DMINLGP

DMin, Leadership and Global Perspectives: Crafting Ministry in an Interconnected World

Emotions Matter

Written by: on October 27, 2013

In much astonishment to some people, as humans, we are meant for relationships. Be it a spouse, brother, sister, mother, father, coworker, or a stranger we have yet to get to know, we hold the influence to make the relationship healthier or weaker. One characteristic in human interaction to maintain balance is emotions. Emotions are pivotal in all relationships. They can be interpreted through sounds like slamming a door or a pen down on a desk, heavy breathing, voice octaves, or without using a single word. In his book, The Leadership Mystique, Manfred Kets De Vries expresses that, like within a mirror, “our moods – good or bad, extreme or moderate – give the world a glimpse of the person within” (37).

In the movie, What About Bob?, Bill Murray plays a highly manipulative obsessive-compulsive patient who tracks down his psychiatrist during a family vacation[1]. After multiple unsuccessful, painstaking sessions, the psychiatrist simply wants to “off” his crazy client. Finally, during what would be one of the final sessions, the doctor tells the client that his inner man is in knots and needs to be untangled to move forward. In doing life with others in the workplace, we must be aware of what knots we are bringing into an organization from another. This can be said about personal matters too.  A balance awareness of our own temperament and emotional stability makes for a healthier work environment. Emotional stability and the right temperament matter at all times amongst coworkers, superiors, and personal work responsibilities. We must remain in touch get to know our own emotions in order to know ourselves or (know thyself).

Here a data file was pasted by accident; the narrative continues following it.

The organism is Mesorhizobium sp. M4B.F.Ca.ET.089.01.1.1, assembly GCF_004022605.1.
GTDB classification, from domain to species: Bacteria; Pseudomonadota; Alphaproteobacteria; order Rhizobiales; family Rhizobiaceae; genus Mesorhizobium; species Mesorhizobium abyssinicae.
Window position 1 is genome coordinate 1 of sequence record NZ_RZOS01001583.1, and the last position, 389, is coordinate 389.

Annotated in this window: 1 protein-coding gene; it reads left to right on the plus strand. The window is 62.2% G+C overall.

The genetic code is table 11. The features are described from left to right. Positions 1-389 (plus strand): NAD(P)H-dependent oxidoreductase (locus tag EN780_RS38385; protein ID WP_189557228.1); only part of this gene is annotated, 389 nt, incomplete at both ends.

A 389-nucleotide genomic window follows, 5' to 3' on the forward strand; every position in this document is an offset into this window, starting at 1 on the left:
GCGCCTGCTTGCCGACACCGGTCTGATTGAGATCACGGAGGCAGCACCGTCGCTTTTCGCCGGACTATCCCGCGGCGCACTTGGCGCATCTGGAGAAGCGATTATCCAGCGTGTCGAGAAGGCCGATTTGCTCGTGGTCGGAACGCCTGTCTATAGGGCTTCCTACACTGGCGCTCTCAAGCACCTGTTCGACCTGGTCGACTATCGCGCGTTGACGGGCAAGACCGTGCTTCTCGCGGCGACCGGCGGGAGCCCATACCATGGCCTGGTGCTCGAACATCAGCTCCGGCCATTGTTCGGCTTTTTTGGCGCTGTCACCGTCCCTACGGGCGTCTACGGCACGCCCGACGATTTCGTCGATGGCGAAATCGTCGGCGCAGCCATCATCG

Not only is being in-tuned with one’s personal emotions is a good practice, it also beneficial may even be a better practice to recognize and deal with the emotions of colleagues too.

People in every organization tend to display a myriad of emotions from day to day. Issues with transitions, finances, personnel, maintenance, customers, public relations can be enough to keep everyone on edge. When emotions are running high in an organization, empathy along with understanding can play a vital role in balancing the atmosphere. When people feel understood in the workplace, there is usually a tendency to enjoy their work and be more productive. When organizational realize and relate to the human side of employees, the relationship becomes a more transformation and less of a transaction. A transformational leader sees the person and gets to know them. A transactional leader only cares about the numbers. Employees will care as much or as less about their organization based on their experiences and what is modeled by the leadership.

Balancing personal emotions and recognizing the emotions of others in an organization may seem like a daunting task but it is possible and necessary. The morale, trust, and community within any organization is only as strong as the people within it. Emotions give the world, co-workers, and potential customers a glimpse of the person within. What picture are your emotions painting for others right now?

About the Author

Cedrick Valrie

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